Thursday, February 19, 2009

want an internship? that'll be $8,000 please

Apparently not only do some internships not pay, but they also cost money to get. A story in the Globe and Mail reports that one charity is auctioning off internship placements (some going for as much as $50,000), and another company guarantees a two-month internship for $8,000 (both US dollars, both offering spots in publishing).

While the author and most of the commentators are outraged – another way for the upper class to get the upper hand, they say – I simply think it's just a stupid idea, not an affront to meritocracy.

In the case of the auction, it's just the charity trying to find clever things to sell and companies donating the placements saying, "sure, we can have some idiot follow us around and ask questions (and do some grunt work!) for the good of some nonprofit." It looks like each internship is only a week or two – hardly an impressive stint to put on a resumé, regardless of what company the internship is with.

And the $8,000 guaranteed placement: Details are slim, but it looks like there is some sort of screening and interview process; it's not only money that will get you the job.

It's the people who pay that I think are stupid. With ingenuity, drive and perseverance, one should be able to arrange their own internship. Why not take the money you'd pay for the placement and live off it while doing the job, since you're not getting paid.

Thanks to Clare Douglas for pointing out the Globe article to me.


The Tuque Souq said...

Here's the original WSJ article cited by the Globe and Mail.
One student applied for 25 internships before she was desperate enough to pay for one. Are there too many students or not enough internships? Are too many students overvaluing the internship as a stage of the career path?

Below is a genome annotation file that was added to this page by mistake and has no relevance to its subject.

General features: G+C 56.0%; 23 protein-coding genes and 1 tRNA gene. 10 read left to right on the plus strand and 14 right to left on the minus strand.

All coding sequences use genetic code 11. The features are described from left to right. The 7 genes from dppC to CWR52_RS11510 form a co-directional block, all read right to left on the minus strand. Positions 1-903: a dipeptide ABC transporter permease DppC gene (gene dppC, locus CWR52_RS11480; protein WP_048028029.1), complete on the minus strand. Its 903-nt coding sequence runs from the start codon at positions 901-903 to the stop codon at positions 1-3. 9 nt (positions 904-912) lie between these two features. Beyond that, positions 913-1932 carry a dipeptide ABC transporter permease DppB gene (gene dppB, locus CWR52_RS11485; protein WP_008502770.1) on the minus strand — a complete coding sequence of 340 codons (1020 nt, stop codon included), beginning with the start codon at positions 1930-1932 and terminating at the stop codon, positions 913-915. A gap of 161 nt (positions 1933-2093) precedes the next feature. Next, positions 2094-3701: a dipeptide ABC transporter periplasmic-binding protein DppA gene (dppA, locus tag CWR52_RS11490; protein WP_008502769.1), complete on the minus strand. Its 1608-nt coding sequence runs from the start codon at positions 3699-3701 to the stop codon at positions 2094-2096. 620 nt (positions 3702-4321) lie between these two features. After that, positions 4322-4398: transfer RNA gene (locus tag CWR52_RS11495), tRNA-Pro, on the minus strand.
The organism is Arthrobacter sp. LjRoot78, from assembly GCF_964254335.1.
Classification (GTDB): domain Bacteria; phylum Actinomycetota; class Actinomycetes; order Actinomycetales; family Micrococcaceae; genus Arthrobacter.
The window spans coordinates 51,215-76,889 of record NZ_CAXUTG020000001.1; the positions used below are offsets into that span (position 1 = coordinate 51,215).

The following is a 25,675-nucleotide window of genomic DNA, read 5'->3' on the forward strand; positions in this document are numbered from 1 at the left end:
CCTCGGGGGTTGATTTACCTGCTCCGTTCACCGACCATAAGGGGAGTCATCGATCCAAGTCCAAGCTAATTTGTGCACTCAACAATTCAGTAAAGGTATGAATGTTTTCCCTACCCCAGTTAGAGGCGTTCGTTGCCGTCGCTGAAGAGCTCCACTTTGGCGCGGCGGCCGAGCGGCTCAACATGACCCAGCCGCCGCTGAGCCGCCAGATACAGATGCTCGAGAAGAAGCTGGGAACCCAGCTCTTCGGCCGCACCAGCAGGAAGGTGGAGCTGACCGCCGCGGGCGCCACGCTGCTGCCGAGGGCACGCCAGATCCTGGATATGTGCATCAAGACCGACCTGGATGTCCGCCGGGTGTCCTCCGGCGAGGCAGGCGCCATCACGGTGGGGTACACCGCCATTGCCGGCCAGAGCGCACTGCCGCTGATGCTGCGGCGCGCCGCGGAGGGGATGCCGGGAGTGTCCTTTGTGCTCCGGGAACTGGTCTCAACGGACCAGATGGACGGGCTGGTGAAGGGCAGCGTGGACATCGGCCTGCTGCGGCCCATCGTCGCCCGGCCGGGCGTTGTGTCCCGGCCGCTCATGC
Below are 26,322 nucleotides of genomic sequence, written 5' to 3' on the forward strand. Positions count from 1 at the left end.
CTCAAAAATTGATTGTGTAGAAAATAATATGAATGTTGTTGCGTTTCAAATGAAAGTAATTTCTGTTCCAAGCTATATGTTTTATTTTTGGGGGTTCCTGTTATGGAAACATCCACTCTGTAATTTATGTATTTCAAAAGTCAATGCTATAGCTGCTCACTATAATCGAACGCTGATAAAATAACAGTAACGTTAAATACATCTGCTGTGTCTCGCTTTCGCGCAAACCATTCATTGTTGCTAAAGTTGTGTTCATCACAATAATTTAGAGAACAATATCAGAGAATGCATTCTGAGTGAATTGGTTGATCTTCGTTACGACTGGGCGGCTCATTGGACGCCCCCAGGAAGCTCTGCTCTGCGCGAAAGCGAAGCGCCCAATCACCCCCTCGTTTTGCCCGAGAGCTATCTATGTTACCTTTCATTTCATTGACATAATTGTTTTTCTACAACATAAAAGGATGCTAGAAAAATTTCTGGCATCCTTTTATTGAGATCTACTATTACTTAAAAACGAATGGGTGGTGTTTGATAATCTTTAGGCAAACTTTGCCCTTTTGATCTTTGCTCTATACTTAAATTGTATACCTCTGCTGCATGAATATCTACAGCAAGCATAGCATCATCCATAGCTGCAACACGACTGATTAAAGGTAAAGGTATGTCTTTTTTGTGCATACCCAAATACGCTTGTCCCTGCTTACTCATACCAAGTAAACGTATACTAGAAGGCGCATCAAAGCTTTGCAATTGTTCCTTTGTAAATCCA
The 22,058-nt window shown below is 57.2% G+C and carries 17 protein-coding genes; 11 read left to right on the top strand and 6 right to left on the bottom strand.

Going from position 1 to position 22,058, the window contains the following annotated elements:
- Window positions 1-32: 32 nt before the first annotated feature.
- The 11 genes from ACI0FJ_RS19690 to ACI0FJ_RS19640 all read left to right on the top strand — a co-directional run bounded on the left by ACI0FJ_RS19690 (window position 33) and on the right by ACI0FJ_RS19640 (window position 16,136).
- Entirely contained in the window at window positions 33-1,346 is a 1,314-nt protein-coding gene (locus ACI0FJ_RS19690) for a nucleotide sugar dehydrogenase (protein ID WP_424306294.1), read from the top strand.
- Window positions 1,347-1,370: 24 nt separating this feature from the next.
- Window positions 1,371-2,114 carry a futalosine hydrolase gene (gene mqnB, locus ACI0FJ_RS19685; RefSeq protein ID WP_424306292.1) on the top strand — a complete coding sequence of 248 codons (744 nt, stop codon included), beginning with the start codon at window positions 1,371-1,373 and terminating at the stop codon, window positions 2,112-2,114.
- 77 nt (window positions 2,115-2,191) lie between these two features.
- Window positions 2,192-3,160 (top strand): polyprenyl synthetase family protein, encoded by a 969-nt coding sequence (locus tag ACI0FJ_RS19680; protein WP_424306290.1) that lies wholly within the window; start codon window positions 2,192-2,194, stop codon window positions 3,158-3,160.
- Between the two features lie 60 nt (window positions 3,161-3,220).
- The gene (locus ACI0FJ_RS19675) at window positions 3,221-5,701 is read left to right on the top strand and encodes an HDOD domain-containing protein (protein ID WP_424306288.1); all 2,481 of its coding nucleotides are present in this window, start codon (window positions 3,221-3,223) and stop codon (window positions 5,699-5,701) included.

Corinna vanGerwen said...

I think there's definitely an imbalance of applicants to internships. It's not that editor-hopefuls are overvaluing an internship – it's nearly impossible to secure an entry-level position without on-the-job experience, which is often gained by doing an internship – it's that once they complete their first one, they think they have to do more. They either don't have the confidence to apply for a paying job, or they've had little success and think more internships are going to help them.

The Tuque Souq said...

Thanks for the response - sad but true. But I wonder why a magazine/publication would want to accept an intern who's already been an intern? Are these orgs doing interns a disservice by facilitating their extended stay in the internship trenches?

Shouldn't the role (in part) of the org be to instill in the intern the confidence needed to move ahead (or beyond) the industry?

Corinna vanGerwen said...

Yes, there is a certain amount of disservice magazines perform when hiring an intern who has already completed an internship, at least in terms of fostering the next generation of editors. But because those candidates have had the experience, they're likely to be the better applicants. And it's hard to say no to a better candidate.